Draft, every model has to be more simplified than the phenomenon it describes, so it's always possible to quibble over details. As for your question, the US is in the process of becoming a Third World country; think of the things that make your current lifestyle different from that of the average Indonesian, say, and you've got a good first draft.

Messianic, and yet Americans get to exchange worthless currency for goods and services from overseas all the time.

Justin, no, my response is that civilization is not necessarily a wealth pump, even though the current example is definitely a member of that species. I'd point out cities in China and southern France, to name only two examples, that have been going concerns for three thousand years and haven't produced a desert -- I'd also point out the role of non-anthropogenic climate change in creating the deserts of the Middle East, which tends to get neglected in current critiques of civilization in the abstract. Still, industrialism is by definition part of a wealth pump -- it can't function outside of that context -- and only the self-terminating nature of a system dependent on nonrenewable resources will keep it from making a much bigger mess of things than it has already.

Andy, not until the status quo implodes, as it will. That's why it's crucial to field test solutions on an individual, family, and community basis, so we've got other options on the shelf and ready to go when the rubble stops bouncing.

Allie, I haven't, no.

Jason, I wish! According to the BBC, he didn't go back to the Harrier, which is a good workmanlike plane; he simply changed the order from the F-35C, the failed carrier version, to the F-35B, which does what the Harrier does, but not as well, at many times the cost per plane.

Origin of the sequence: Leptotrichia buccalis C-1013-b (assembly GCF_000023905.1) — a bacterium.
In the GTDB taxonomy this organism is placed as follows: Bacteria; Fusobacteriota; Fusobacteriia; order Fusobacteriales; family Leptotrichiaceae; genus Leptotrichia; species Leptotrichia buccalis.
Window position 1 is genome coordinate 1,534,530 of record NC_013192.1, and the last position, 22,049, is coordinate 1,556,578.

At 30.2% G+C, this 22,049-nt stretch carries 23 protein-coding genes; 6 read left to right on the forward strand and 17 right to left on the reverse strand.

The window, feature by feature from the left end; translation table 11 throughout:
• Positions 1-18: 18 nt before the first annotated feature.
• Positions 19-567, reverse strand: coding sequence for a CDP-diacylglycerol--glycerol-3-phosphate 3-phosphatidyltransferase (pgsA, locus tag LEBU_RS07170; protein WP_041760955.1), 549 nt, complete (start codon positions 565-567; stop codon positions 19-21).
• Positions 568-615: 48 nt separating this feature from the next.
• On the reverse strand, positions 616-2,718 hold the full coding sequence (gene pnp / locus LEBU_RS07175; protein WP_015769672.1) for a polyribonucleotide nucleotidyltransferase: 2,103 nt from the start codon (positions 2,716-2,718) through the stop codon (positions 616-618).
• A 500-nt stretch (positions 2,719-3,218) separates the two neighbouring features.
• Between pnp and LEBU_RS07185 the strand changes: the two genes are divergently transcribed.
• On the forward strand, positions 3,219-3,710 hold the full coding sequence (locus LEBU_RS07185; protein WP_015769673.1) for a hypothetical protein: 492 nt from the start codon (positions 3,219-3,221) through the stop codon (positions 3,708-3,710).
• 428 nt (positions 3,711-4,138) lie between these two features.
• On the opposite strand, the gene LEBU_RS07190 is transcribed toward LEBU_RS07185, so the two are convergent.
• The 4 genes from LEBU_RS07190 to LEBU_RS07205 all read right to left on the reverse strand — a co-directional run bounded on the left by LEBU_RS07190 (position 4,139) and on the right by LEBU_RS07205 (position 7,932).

Unknown, I don't need to google it; there are these things called history books, and I read quite a few of them. ;-)

Xhmko, that gets you tonight's gold star. Caligula's Law ought to be taught in the schools.

Lament, true enough. Ordinary people are in one sense simply the smallest and least influential pressure groups, and thus most likely either to become captive constituencies or to be marginalized. Voter apathy makes perfect sense, after all, when most national votes are between Tweeledum and Tweedledee, and the issues that matter are never on the ballot.

Zach said...


Very interesting. The model of maximum gridlock and "there is no 'they' in charge" does explain much that is puzzling about the current American political scene.

I think you are spot-on about captive constituencies. I see a certain number of people (on both sides of our pseudo-right/pseudo-left divide) waking up to that, but they tend to catch a lot of flack -- particularly from their own side.

One counterpoint, though: in the midst of this gridlock, we see the Federal power in DC, and particularly its Executive, gaining powers and prerogatives year after year that frankly would have made Nero swoon with joy. How does this fit with the notion that no one is in charge and power being maximally distributed?


Bill Pulliam said...